As soon as my husband poured the tea (I asked him nicely while I searched for some empty zip lock foil bags for tea) he asked “What’s that smell of?”. I forgot to mention we would be having a fruity tea. I declared orange and banana flavour Rooibos, he said he would never have guessed that.

I can taste the banana :D Sweet, very ripe, almost creamy, then the orange with it’s touch of waxy bitterness, then the Rooibos kicks in with it’s ahem..unusual..natural flavour. The banana wins the show for the most part, and the Rooibos I can put up with. No where near the awesomeness of my beloved Breakfast Smoothie blend but this has it’s charms.

Flavors: banana, Orange Zest, Rooibos

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I’m 28 years old from Leicester, England named Kayleigh. I have a wonderful husband called Richard whom I am very lucky to have in my life.

I started off many years ago drinking herbal and fruit teas which over time peaked my interest in trying new types. Eventually I began to import and sample many different teas and cultures which I still do today. My life goal is to try as many teas and ways of having tea as possible.

Tea wise my cravings change constantly from pu erh one month to jasmine green to the next and so on.

I adore cats and have four of my own called Cassie, Mr Sooty Pants,Ivory and Ollie.

I also have two fish tanks which thankfully my cats have no interest in. They house an array of tropical fish and shrimp.

I am a proud vegetarian and have been for the majority of my life. When I say vegetarian I mean just that as well, no fish or seafood, no chicken now and again, no animal products such as gelatine and cochineal.

I also enjoy watching Japanese Anime and horror films.

I am always up for tea swaps so if you see anything in my virtual cupboard then please contact me.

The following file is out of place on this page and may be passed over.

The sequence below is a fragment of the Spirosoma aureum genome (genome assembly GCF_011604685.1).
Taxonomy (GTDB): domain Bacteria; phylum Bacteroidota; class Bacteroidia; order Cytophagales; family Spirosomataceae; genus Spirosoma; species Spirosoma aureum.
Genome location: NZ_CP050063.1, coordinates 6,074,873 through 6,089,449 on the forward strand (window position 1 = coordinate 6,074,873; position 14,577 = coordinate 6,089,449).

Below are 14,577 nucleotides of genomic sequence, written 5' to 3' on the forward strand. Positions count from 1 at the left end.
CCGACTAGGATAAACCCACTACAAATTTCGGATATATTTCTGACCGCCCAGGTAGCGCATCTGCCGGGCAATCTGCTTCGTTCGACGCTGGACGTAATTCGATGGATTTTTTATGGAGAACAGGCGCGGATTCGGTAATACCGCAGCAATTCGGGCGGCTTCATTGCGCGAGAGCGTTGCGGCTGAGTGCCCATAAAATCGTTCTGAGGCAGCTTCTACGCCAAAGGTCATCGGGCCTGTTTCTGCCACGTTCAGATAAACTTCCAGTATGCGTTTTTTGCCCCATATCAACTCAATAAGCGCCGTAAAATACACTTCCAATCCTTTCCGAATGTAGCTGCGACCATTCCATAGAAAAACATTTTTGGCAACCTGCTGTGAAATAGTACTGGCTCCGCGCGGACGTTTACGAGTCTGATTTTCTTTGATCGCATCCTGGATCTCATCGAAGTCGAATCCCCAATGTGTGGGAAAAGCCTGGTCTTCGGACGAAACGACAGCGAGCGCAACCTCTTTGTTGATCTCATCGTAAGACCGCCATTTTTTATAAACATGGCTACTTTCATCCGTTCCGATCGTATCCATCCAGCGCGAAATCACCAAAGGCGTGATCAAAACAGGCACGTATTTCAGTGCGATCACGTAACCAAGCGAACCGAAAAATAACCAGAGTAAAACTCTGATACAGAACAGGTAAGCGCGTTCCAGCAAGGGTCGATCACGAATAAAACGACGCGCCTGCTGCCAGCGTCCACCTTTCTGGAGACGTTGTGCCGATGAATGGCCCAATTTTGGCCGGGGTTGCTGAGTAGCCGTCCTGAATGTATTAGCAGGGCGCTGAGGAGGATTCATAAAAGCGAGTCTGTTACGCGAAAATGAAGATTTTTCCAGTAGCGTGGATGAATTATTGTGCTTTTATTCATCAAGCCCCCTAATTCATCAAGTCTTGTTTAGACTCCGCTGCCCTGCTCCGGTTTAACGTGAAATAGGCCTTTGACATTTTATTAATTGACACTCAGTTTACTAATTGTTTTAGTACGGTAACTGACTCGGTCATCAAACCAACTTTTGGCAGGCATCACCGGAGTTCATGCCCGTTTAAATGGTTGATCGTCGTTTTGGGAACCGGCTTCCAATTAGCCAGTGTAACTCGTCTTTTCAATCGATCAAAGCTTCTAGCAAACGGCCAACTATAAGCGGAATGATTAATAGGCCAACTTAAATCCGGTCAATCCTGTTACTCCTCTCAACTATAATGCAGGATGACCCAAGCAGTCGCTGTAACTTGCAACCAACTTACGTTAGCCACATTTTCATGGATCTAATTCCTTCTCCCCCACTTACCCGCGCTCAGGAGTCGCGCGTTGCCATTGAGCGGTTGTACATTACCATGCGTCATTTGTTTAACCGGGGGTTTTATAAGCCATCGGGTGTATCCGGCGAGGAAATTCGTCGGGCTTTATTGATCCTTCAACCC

A short list to help swapping with me easier though honestly I am not fussy and am willing to try anything. Plus the notes below are usually, sometimes I love a tea that has an ingredient I tend to dislike and other times I hate a tea that I thought I would love.

Likes: Any fruit but especially melon and orange, vanilla, all tea types (black, green, white etc), nuts (any), flowers, ginger, chai.

Dislikes: Licorice, aniseed, clove, eucalyptus, lavender.

My rating system
I have my own way of rating teas that makes each one personal. I have different categories, I rate each tea depending on what it is made of. For example: I rate green teas in a different way to black teas or herbal teas. So black, white, green, Pu Erh, Rooibos, Oolong, blends and tisanes all have their own rating system. That way I can compare them with other teas of the same or similar type before for an adequate rating. And when I do give top marks which is very rare I am actually saying that I would love to drink that tea all day, every day if possible. It’s a tea that I would never turn down or not be in the mood for. So while I agree that no tea is 100% perfect (as nothing is) I am saying that it’s as close as it comes to it. After all, in my book the perfect teas (or close to perfect anyway) are ones that I could drink all the time. That is why you will find a high quality black or Oolong will not have as high a score as a cheap flavoured blend, they are simply not being compared in the same category.


Also a proud SororiTea Sister


Leicester, England, United Kingdom